In a recent issue of NR I wrote about the left-wing attack on former senator and current McCain adviser Phil Gramm. Almost every attack on Gramm has featured a quote or two from University of Maryland law professor Michael Greenberger. He has also been in the news as a prominent exponent of the view that speculators are driving up the price of oil. So it’s worth mentioning that in a recent report for a Senate subcommittee, Republican and Democratic staffers joined forces to question Greenberger’s credibility.
The report, a joint analysis by the majority and minority staff of the Senate Homeland Security and Governmental Affairs’s subcommittee on investigations, dissects previous Senate testimony given by Greenberger, testimony that touches on many of the matters over which he has criticized Gramm. It examines 19 statements that Greenberger made. Again and again, the bipartisan report calls Greenberger out for making inaccurate or misleading claims. The most common phrases in the report’s analysis? ”This statement is incorrect” (5) and “these statements are incorrect” (4). Unfortunately, the report is not yet online.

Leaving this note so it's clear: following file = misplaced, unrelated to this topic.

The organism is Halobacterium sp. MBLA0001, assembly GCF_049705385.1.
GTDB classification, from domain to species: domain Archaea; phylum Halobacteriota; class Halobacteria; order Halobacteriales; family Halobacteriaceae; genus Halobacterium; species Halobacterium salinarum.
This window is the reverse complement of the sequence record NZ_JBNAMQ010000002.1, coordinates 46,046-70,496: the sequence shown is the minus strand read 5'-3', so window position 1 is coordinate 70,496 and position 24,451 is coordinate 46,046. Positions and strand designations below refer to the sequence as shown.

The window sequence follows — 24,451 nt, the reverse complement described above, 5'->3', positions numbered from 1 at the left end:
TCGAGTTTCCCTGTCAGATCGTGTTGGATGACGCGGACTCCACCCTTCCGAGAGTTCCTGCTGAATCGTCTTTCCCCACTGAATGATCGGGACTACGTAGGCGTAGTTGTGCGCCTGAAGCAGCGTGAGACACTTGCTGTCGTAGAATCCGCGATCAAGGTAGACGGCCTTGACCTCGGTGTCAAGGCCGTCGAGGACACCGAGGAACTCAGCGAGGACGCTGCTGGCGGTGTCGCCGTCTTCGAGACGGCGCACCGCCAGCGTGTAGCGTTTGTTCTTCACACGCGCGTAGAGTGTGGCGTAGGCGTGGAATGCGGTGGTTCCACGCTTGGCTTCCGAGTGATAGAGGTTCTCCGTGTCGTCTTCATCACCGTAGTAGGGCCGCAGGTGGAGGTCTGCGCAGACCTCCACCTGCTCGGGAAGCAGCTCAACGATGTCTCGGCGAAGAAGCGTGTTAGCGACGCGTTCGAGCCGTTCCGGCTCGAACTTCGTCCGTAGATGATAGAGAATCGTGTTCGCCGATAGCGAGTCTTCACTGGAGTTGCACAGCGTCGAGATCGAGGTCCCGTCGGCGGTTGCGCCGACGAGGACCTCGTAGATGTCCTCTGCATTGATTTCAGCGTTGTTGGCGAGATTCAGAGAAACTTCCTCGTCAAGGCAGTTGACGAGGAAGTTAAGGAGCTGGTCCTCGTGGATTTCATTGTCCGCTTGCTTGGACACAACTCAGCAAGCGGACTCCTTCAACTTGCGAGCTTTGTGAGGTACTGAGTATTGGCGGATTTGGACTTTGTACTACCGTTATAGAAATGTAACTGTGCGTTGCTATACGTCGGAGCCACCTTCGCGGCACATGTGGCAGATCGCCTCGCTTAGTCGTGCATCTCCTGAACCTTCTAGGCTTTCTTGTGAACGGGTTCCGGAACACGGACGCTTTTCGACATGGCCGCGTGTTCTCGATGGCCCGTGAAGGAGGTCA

Carl Levin, the Michigan Democrat who chairs the subcommittee, is no pushover. Reporters covering Gramm, oil markets, or regulation should consider themselves warned not to rely on Greenberger–by both parties.